Quagga suspicion has potential to harm Heber Valley economy

This is an archived article and the information in the article may be outdated. Please look at the time stamp on the story to see when it was last updated.

WASATCH COUNTY, Utah -- First things first when you talk with Eugene Swalberg, spokesman for Utah State Parks: it’s not a quagga mussel problem.

“Right now Deer Creek Reservoir is a suspect reservoir,” Swalberg said.

It’s a suspected problem.

The suspicion comes from wildlife biologists discovering little creatures called “veligers,” essentially the microscopic precursors to quagga mussels.

That happened in 2014. So far it hasn’t been followed by the discovery of quagga mussels themselves.

But that suspicion has the potential to hurt the economy of the Heber Valley. That’s because quaggas can stick onto boats, and contaminated boats pose a danger to quagga free reservoirs.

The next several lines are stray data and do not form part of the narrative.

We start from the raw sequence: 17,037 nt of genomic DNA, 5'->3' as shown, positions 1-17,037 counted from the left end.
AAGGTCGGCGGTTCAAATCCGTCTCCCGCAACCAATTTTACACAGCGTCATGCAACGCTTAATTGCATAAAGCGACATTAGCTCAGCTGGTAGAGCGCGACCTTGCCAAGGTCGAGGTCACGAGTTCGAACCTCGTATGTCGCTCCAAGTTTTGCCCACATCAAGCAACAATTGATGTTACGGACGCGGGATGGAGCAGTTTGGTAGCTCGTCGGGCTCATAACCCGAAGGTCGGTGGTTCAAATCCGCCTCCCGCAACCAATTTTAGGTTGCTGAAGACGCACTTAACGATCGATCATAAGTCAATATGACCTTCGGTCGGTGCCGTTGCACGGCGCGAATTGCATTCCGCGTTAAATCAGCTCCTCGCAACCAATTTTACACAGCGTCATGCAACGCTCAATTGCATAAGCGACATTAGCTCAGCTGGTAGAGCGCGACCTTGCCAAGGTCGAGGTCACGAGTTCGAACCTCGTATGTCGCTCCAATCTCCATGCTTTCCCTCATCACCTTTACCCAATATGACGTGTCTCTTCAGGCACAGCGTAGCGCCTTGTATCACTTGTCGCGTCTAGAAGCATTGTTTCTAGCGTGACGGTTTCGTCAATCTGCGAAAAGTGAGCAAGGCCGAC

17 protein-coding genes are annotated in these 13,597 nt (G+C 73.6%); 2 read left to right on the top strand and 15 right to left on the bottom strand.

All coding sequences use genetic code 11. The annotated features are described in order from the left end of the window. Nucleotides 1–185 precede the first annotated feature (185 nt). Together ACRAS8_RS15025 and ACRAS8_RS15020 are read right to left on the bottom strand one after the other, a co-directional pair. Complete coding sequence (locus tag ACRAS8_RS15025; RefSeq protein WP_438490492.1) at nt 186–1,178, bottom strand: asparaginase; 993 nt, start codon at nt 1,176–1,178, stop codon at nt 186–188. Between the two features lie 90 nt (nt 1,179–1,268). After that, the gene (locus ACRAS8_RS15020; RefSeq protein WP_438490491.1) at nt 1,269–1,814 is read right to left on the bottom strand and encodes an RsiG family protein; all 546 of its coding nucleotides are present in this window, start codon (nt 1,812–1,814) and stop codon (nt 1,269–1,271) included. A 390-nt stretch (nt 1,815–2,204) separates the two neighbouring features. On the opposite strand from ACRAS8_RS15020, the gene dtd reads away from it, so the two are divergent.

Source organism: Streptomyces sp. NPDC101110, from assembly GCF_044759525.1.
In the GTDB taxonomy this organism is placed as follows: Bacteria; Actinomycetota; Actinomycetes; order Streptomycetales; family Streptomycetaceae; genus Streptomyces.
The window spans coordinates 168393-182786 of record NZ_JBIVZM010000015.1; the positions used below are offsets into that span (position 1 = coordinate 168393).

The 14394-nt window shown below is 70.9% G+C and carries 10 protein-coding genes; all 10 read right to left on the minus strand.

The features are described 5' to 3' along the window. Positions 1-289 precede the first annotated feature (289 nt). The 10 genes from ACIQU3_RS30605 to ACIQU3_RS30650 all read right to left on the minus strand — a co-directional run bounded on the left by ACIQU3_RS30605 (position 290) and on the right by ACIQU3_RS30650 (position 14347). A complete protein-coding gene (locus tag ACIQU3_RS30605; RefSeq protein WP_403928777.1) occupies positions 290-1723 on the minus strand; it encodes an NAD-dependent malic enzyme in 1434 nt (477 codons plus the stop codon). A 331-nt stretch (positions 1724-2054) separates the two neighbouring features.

So every boat that is put into Deer Creek Reservoir has to go through a decontamination process or stay out of the water for 18 days before putting in at a “clean” lake.

"Each year we have about 250 thousand visitors at Deer Creek State Park and they do various activities from fishing to swimming to paddle boarding, and it's a lot of fun, so it’s very important to our economy,” said Ryan Starks, Executive Director of Heber Valley Tourism and Economic Development.

For now, the impact of sunny weather has outweighed any fear of quagga.

“The boating numbers for 2015 might be even double what they were last year,” Swalberg said.

Deer Creek State Park is training decontamination staff to help boaters at Deer Creek.

In the meantime, biologists from the Utah Division of Wildlife Resources are testing the waters, hoping they don’t find quagga.​